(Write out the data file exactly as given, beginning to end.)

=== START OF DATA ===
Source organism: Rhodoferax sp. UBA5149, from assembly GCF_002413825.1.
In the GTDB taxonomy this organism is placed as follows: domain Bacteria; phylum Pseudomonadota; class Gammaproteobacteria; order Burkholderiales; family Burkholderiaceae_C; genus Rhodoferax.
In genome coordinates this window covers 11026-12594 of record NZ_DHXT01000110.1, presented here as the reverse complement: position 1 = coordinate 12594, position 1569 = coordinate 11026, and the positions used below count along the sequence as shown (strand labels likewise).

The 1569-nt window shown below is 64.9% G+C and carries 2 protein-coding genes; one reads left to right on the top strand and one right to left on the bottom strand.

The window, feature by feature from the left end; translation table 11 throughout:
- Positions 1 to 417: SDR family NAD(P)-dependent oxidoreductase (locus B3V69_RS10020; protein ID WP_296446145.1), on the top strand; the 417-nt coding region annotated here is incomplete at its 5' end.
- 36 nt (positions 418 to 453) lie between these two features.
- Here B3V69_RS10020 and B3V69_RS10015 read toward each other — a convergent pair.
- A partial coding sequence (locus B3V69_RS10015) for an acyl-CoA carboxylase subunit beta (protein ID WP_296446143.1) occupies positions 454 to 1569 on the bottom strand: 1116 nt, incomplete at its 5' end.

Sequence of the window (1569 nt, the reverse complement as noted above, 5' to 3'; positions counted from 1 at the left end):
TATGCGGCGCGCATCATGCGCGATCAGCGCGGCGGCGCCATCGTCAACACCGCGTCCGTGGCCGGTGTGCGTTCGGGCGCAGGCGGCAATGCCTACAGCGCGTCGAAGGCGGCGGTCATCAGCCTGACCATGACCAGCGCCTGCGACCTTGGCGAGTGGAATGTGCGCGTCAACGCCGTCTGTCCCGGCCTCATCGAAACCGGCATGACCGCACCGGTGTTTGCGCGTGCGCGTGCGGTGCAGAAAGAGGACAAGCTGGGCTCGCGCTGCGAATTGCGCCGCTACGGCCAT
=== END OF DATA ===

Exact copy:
Source organism: Rhodoferax sp. UBA5149, from assembly GCF_002413825.1.
In the GTDB taxonomy this organism is placed as follows: domain Bacteria; phylum Pseudomonadota; class Gammaproteobacteria; order Burkholderiales; family Burkholderiaceae_C; genus Rhodoferax.
In genome coordinates this window covers 11026-12594 of record NZ_DHXT01000110.1, presented here as the reverse complement: position 1 = coordinate 12594, position 1569 = coordinate 11026, and the positions used below count along the sequence as shown (strand labels likewise).

The 1569-nt window shown below is 64.9% G+C and carries 2 protein-coding genes; one reads left to right on the top strand and one right to left on the bottom strand.

The window, feature by feature from the left end; translation table 11 throughout:
- Positions 1 to 417: SDR family NAD(P)-dependent oxidoreductase (locus B3V69_RS10020; protein ID WP_296446145.1), on the top strand; the 417-nt coding region annotated here is incomplete at its 5' end.
- 36 nt (positions 418 to 453) lie between these two features.
- Here B3V69_RS10020 and B3V69_RS10015 read toward each other — a convergent pair.
- A partial coding sequence (locus B3V69_RS10015) for an acyl-CoA carboxylase subunit beta (protein ID WP_296446143.1) occupies positions 454 to 1569 on the bottom strand: 1116 nt, incomplete at its 5' end.

Sequence of the window (1569 nt, the reverse complement as noted above, 5' to 3'; positions counted from 1 at the left end):
TATGCGGCGCGCATCATGCGCGATCAGCGCGGCGGCGCCATCGTCAACACCGCGTCCGTGGCCGGTGTGCGTTCGGGCGCAGGCGGCAATGCCTACAGCGCGTCGAAGGCGGCGGTCATCAGCCTGACCATGACCAGCGCCTGCGACCTTGGCGAGTGGAATGTGCGCGTCAACGCCGTCTGTCCCGGCCTCATCGAAACCGGCATGACCGCACCGGTGTTTGCGCGTGCGCGTGCGGTGCAGAAAGAGGACAAGCTGGGCTCGCGCTGCGAATTGCGCCGCTACGGCCAT